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Op-Ed: Softwood Lumber – The Deal That Didn’t Get Done

Thousands of forestry jobs are at risk because the Liberal government failed secure a framework agreement on softwood lumber with the United States.

While Prime Minister Justin Trudeau focused on figuring out how to work only one hour a week in the House of Commons, the U.S. Department of Commerce slapped duties as high as 24% on Canadian softwood lumber imports. Liberal inaction will affect nearly 60,000 jobs in Alberta. Of those, 19,000 are workers who are directly employed by Northern Alberta’s forestry industry. They and their families will feel the pain first before the economic downturn trickles down to the 38,000 who rely indirectly on the industry for income and security.

U.S. President Trump’s aggressive pro-American trade stance was hardly a surprise, yet the Liberals ignored the warning signs. Instead of negotiating a new softwood lumber agreement, they put the issue on hold and simply hoped for the best.

At issue is the fundamental difference between how Canada and the U.S. price their harvestable trees. The majority of Canada’s trees are located on Crown land while in the U.S., forest land is privately owned. Canadian producers are responsible for costs associated with the industry such as road infrastructure, environmental monitoring, and land management. U.S. producers do not have these additional costs and they allege that Canadian lumber is unfairly subsidized.

In Canada, the forestry industry is also responsible for site reclamation and reforestation. These measures are a requirement of federal and provincial governments to ensure sustainable harvesting for future generations.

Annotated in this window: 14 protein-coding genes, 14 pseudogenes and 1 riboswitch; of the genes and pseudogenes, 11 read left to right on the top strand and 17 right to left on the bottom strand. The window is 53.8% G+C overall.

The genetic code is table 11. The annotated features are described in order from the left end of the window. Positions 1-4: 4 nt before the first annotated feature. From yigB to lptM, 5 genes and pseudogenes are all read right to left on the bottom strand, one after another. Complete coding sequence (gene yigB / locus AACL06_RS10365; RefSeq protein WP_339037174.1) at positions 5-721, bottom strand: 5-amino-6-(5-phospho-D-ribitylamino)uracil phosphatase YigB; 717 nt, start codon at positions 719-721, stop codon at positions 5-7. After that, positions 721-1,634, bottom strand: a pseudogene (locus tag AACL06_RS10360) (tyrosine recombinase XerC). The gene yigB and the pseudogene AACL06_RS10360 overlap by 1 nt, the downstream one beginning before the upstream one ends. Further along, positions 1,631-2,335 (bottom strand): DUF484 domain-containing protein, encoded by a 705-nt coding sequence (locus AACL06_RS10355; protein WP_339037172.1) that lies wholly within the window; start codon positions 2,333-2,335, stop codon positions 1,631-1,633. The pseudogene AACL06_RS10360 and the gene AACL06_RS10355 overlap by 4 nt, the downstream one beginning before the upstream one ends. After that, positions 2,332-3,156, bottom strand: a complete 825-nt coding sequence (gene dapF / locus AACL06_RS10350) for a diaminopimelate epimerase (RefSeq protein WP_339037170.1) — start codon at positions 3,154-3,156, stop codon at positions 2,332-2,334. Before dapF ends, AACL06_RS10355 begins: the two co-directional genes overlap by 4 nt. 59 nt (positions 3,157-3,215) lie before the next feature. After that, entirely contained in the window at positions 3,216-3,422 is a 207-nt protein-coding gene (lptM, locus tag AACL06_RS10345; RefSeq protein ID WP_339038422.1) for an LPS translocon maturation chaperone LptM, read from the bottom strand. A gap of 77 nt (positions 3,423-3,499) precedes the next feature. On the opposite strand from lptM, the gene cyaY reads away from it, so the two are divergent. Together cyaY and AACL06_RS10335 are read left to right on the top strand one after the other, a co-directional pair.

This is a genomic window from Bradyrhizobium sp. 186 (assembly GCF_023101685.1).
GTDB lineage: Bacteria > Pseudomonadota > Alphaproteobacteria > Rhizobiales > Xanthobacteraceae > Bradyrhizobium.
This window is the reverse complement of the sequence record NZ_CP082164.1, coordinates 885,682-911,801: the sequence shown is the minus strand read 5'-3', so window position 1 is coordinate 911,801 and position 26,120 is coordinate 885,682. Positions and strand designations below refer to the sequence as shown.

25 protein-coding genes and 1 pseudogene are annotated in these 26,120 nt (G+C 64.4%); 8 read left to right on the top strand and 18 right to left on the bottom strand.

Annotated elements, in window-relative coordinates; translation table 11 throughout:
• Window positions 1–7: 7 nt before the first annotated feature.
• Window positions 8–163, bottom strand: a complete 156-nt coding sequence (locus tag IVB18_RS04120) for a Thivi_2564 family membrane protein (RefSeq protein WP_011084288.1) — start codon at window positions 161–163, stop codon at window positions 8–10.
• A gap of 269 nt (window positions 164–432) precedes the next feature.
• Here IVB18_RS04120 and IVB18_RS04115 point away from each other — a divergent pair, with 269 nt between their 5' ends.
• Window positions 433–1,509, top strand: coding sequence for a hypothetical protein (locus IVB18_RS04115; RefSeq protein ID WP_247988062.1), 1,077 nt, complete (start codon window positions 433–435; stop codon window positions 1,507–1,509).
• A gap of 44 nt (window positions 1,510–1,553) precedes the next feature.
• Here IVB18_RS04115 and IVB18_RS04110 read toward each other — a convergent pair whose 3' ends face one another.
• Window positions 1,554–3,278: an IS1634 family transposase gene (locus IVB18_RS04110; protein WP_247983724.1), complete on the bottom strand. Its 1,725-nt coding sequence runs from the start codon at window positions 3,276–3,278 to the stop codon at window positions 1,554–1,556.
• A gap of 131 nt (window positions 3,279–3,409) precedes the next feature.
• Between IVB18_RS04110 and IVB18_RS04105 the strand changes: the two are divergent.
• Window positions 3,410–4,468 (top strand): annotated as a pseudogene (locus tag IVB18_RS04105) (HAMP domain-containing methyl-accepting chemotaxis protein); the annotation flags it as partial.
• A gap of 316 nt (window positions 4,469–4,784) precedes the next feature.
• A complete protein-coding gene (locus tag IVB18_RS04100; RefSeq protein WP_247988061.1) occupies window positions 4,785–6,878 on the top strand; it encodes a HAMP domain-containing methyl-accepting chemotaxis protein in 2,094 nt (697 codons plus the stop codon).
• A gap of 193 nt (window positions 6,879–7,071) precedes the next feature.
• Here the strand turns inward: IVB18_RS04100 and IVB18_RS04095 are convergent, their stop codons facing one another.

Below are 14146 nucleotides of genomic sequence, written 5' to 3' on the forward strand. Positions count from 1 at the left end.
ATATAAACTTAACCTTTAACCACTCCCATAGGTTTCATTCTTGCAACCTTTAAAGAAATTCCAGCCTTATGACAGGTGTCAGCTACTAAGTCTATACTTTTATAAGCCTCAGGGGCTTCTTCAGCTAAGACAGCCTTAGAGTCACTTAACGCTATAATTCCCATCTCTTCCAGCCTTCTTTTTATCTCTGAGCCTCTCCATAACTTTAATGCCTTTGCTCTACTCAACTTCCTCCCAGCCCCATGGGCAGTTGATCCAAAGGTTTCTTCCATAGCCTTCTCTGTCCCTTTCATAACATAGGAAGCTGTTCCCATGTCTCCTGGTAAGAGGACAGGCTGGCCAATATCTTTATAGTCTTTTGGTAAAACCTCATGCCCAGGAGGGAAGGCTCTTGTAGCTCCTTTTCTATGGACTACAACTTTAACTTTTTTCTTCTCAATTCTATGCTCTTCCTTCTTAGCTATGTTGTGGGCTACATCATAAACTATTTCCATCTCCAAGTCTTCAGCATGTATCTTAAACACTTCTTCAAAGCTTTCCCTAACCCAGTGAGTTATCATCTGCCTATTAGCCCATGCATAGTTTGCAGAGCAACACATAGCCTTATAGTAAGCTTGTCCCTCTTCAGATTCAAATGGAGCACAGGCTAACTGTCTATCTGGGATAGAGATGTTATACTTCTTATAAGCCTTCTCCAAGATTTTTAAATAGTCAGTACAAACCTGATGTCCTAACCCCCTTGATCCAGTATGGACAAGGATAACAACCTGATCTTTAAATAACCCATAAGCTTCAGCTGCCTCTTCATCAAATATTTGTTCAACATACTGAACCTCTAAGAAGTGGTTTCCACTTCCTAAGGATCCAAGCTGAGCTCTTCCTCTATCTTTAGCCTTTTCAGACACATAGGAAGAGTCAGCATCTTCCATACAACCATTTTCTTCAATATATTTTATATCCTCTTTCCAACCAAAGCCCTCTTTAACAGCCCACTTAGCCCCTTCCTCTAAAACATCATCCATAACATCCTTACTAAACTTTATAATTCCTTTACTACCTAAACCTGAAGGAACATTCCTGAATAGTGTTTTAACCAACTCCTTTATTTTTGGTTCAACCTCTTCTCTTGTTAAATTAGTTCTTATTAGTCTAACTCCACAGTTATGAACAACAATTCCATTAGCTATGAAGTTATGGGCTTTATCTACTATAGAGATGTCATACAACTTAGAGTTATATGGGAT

A spokesperson for Millar Western noted, “Unlike in the U.S., 100% of areas that are harvested in Alberta must be reforested. We are proud that companies in Alberta planted 74 million seedlings in 2016.”

Past grievances filed by the U.S. regarding timber pricing have not held up in court. NAFTA and the WTO have unanimously and consistently agreed with Canada’s position that the stumpage fee was fair and legal.

The previous Conservative government was well aware of how to bridge the stumpage fee pricing gap. We negotiated a balanced agreement that benefited both countries. Twice. In April 2006, we solved the softwood lumber dispute and signed an agreement that secured Canadian jobs in the industry. In 2012, we negotiated an extension of the deal to ensure market stability through to October 2016.

The agreement that we negotiated worked. The U.S. is unable to meet the demands of their construction industry and it needs Canadian lumber. Canada has more lumber than we need. The U.S. is our biggest customer; 69% of Canadian softwood exports are shipped to the U.S. while 96% of all softwood lumber imports into the U.S. are from Canada.

Given that the U.S. needs our lumber, the 24% increase to the price of lumber doesn’t make sense on the surface. The lumber tariff not only hurts Canada’s forestry industry, it hurts America’s construction industry, increasing the cost for U.S. homebuilders and homeowners alike. Although President Trump can hardly be faulted for putting Americans first with his Buy American, Hire American philosophy, the price of lumber has become a casualty of that philosophy.

Justin Trudeau should have seen this coming. Canadians are outraged that the Liberals didn’t place a higher priority on an issue that threatens to destabilize one of Canada’s most important industries. The Prime Minister needs to get back to work. He needs to start focusing on securing agreements that keep Canadians employed and their futures stable.

While it is clear that Mr. Trump has made Americans his priority, we need a Prime Minister who is willing to make Canadians, their jobs, and their economic wellbeing his number one priority. We need an agreement that will stabilize our forestry sector. And we need a Prime Minister who will fight for Canadians.

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